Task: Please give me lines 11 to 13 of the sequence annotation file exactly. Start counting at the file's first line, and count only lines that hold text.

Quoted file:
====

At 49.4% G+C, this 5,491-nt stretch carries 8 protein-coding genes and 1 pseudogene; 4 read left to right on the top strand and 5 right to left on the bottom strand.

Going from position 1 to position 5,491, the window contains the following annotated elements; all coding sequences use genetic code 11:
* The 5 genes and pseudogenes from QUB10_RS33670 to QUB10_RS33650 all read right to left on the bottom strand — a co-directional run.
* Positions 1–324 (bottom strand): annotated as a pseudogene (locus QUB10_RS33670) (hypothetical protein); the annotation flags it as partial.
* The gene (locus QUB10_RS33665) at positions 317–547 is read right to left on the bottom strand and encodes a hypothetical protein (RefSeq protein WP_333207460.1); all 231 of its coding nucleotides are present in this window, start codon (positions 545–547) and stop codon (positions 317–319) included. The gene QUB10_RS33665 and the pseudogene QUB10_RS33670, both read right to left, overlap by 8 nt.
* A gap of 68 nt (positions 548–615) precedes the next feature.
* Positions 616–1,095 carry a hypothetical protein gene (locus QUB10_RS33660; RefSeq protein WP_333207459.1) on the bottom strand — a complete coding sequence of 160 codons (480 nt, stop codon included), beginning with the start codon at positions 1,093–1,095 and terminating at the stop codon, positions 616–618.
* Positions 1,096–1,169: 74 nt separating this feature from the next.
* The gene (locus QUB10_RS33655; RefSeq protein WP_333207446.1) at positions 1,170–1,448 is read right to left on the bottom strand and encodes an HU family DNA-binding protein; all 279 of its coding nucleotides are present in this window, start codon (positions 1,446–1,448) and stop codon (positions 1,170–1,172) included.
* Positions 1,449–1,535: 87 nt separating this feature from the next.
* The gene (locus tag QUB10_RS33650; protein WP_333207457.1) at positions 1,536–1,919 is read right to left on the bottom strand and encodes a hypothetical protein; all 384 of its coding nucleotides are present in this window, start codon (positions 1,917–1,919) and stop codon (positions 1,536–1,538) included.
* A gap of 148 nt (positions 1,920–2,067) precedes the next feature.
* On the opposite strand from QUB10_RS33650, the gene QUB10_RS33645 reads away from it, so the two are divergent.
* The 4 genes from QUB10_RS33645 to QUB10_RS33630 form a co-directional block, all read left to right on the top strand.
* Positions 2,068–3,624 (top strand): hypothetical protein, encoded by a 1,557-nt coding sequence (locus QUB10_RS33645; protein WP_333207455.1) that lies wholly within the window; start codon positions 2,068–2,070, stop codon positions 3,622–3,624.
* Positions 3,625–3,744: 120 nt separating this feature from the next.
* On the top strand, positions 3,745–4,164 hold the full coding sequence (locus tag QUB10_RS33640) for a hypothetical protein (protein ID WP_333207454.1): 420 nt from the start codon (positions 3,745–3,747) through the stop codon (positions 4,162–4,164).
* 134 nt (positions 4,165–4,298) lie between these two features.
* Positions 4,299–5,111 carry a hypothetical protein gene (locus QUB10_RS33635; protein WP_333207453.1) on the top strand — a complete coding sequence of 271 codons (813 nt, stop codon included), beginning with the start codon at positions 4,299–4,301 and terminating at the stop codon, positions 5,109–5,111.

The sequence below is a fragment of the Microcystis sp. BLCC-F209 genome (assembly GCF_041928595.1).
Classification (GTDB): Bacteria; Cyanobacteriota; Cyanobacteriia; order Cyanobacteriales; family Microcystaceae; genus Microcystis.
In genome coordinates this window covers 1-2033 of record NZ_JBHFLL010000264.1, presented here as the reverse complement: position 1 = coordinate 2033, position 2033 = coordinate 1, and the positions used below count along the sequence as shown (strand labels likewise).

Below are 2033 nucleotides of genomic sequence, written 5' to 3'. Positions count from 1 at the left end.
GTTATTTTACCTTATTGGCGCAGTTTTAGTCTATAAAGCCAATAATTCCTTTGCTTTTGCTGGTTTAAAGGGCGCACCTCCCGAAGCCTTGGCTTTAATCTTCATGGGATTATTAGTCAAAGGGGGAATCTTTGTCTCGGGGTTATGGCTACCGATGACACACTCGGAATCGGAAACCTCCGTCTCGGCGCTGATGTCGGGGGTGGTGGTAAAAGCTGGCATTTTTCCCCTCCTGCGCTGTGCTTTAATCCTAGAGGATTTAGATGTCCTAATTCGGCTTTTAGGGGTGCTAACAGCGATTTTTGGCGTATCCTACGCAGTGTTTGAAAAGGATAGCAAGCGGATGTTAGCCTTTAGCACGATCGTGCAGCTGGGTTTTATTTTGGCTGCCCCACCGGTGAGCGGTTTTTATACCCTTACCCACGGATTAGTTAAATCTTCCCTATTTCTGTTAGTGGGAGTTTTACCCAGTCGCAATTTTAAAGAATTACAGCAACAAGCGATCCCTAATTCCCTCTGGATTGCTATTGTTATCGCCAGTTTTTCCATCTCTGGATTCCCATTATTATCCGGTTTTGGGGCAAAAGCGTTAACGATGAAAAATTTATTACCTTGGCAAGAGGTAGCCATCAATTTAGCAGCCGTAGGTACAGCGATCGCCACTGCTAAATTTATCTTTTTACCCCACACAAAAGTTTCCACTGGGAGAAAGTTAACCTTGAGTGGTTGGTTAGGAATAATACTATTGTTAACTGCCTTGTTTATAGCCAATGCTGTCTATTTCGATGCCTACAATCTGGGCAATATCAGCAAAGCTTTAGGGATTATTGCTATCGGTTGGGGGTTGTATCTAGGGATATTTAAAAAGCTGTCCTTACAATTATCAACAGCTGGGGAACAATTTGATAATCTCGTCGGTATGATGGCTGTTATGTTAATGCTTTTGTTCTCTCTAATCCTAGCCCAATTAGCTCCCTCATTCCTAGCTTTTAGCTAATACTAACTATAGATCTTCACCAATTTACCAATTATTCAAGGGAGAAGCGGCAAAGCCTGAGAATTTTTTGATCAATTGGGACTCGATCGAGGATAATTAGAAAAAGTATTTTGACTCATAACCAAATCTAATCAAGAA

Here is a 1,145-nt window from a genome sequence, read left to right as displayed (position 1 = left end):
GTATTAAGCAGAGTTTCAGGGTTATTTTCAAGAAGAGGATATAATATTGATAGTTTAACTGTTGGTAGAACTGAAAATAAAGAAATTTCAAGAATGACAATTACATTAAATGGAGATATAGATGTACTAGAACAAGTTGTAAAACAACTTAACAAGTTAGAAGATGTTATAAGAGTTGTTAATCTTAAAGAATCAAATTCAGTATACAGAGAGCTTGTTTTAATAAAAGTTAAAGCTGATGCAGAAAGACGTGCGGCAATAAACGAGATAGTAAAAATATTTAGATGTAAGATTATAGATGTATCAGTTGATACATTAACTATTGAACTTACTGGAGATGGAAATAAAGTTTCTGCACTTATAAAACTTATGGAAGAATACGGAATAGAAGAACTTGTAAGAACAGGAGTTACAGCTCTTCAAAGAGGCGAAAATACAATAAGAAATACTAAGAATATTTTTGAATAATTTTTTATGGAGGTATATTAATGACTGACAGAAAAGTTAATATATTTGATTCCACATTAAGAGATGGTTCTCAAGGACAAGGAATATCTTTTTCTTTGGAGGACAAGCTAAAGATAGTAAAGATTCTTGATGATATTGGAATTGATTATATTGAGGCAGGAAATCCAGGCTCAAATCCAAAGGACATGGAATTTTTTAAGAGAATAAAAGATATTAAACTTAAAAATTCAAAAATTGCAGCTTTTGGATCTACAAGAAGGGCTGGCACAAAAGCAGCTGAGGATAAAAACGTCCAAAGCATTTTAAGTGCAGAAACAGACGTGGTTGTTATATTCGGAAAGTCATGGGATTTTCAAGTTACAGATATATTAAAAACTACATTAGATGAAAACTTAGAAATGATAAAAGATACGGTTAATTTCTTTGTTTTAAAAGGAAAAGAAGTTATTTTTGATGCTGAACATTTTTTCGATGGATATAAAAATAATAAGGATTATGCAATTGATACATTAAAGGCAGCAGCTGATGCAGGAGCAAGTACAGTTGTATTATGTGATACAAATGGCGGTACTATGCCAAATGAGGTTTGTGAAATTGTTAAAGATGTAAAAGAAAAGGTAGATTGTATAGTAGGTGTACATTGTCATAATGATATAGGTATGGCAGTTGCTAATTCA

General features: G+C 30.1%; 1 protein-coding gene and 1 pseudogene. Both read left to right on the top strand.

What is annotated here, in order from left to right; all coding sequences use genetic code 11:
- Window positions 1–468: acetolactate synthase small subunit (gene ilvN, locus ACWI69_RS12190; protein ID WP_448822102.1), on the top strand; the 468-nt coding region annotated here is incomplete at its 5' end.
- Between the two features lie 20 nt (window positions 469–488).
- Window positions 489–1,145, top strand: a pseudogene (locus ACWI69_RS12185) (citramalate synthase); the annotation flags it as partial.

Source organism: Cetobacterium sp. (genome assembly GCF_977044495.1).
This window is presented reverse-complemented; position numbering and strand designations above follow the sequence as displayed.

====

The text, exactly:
* The gene (locus tag QUB10_RS33650; protein WP_333207457.1) at positions 1,536–1,919 is read right to left on the bottom strand and encodes a hypothetical protein; all 384 of its coding nucleotides are present in this window, start codon (positions 1,917–1,919) and stop codon (positions 1,536–1,538) included.
* A gap of 148 nt (positions 1,920–2,067) precedes the next feature.
* On the opposite strand from QUB10_RS33650, the gene QUB10_RS33645 reads away from it, so the two are divergent.